The following day I returned after the morning hunt. The path of the running animals was clear to see and very evident in the patches of snow and wet ground. I followed the path of the conflict until the signs disappeared to my eyes, but apparently the lion had failed to catch the deer.

I don’t know why I cared, but I felt a little relieved.

Partition – Ending Co-tenancy

The situation

Ten parcels of ranch property owned by one partnership with about 25 members, one LLC with three members, a family trust with 20 heirs and four individuals including one who was deceased and still on title.

 

That was the status of our ranch in year 2003. We owned an undivided interest equivalent to 949 of the 2,540 acres and we owned different portions of each parcel. It was a mess.

 

Our first attorney couldn’t even get out of the box before he admitted we needed somebody else. Our second attorney got us half way there and decided to retire. Our third attorney took over and completed the job.

 

Now it’s over. All that’s left is to sign a few deeds. The judge signed a stipulated judgment (what all the parties agreed to through mediation) and  that agreement is on its way to the Alameda County Recorder’s office.

 

Why choose the partition route?

Partition is the last thing one must do to resolve untenable property ownership. All other options should be explored first. For ten years we attempted to work out an arrangement to have co-petitioners in a partition suit so we wouldn’t have to take everybody on by ourselves, but that attempt failed and in the end we were forced to go alone.

 

What’s the legal basis?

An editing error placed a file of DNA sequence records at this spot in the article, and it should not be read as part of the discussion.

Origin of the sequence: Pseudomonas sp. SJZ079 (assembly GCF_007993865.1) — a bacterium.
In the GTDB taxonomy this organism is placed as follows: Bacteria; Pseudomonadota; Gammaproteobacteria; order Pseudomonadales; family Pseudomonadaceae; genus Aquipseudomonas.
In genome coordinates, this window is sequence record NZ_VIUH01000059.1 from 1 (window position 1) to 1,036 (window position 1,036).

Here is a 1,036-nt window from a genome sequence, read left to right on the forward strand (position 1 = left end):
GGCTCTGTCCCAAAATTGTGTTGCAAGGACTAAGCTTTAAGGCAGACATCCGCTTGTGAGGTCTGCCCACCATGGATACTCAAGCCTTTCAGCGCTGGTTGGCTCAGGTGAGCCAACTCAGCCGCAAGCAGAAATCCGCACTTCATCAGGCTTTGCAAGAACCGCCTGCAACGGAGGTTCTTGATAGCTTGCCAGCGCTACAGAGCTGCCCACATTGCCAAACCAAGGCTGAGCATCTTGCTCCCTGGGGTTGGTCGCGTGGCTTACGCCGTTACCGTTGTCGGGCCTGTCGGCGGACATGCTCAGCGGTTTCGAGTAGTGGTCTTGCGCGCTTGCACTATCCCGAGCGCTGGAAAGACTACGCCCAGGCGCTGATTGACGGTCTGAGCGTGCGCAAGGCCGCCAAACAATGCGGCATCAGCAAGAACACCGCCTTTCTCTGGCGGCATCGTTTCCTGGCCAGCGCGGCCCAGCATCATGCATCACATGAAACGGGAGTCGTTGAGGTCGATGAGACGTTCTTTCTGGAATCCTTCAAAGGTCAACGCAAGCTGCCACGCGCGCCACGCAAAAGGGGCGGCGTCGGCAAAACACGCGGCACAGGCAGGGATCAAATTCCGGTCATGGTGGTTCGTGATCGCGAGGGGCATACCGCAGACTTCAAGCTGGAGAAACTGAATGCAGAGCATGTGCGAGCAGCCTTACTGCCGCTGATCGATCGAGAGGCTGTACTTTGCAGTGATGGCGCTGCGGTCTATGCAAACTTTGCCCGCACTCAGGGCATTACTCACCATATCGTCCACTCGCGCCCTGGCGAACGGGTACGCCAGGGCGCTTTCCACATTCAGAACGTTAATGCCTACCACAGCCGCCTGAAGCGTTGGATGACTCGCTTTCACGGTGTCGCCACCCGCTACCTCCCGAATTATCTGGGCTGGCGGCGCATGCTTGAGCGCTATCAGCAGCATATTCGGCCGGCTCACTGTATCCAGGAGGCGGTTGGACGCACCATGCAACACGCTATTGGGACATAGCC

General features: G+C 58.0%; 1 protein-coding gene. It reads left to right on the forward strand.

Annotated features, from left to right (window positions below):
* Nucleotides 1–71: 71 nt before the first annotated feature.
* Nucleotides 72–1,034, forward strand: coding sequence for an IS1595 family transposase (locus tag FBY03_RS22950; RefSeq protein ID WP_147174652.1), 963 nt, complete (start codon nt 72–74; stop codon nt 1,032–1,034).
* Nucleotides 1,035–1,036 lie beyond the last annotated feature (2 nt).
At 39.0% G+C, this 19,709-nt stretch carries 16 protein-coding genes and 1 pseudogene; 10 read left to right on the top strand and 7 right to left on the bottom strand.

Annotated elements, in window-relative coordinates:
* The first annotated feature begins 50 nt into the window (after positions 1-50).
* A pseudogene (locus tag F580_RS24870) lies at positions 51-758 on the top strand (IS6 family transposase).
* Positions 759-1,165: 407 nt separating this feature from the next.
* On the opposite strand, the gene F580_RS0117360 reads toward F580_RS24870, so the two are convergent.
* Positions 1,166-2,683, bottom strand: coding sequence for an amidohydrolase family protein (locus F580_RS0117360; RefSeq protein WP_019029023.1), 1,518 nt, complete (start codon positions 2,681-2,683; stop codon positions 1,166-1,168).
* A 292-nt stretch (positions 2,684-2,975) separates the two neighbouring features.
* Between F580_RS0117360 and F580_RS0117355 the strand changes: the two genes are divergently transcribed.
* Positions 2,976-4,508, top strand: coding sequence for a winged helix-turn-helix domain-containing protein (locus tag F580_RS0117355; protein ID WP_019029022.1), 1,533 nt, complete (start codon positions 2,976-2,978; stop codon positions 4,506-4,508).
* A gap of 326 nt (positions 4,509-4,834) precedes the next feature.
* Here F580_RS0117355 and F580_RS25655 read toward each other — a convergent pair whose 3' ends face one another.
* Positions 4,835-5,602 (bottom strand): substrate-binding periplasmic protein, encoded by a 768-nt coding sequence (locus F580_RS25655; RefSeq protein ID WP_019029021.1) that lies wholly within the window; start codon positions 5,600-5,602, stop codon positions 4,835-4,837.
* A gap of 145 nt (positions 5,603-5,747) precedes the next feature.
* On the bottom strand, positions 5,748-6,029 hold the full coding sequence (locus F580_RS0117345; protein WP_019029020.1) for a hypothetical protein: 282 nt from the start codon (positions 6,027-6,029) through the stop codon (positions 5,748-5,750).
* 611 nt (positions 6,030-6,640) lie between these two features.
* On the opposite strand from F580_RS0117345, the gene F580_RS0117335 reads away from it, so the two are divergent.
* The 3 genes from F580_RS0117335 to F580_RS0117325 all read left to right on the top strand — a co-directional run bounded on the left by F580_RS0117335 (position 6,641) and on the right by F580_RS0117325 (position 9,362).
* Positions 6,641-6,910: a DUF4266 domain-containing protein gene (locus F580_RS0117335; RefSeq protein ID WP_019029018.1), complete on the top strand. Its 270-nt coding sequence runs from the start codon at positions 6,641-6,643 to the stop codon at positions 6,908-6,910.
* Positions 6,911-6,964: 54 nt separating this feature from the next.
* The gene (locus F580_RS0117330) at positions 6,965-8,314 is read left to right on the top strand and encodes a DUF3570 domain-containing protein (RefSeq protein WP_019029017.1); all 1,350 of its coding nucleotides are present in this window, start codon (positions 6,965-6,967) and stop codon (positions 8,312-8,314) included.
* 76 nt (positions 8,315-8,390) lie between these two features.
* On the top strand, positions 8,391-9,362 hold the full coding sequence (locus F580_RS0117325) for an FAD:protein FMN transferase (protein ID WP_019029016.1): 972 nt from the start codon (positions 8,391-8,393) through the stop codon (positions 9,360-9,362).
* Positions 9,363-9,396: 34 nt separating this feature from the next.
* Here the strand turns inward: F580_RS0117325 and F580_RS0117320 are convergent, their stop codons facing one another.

In general, every co-owner of property who owns property in co-tenancy and doesn’t have some type of partnership agreement has the right to sue for partition. If the property can be subdivided and distributed to co-owners (in kind distribution) the law says that’s the best resolution. If the property cannot be divided up into appropriate parcels, the law says you sell and divide up the money proportionate to each ownership interest.

 

We evaluated our situation. Although some said it could be done, we decided that there was no way to subdivide the ranch. The parcels ranged in size from 20 acres to 640 acres. Zoning laws did not allow parcels to be split. Ownership interests couldn’t be fit into the existing parcels without major ownership changes.

 

We held firm that the ranch would have to be sold.

 

Why didn’t we leave things the way they were?

One family group owned 5% of the ranch. They had at least five people hunting and each could kill two bucks. They showed no interest in conservation of the deer herd. If all the owners killed deer at a proportionate rate we would be taking more than 100 bucks per season. The ranch didn’t have 100 deer on it, let alone 100 bucks. Similar issues existed with at least one other owner.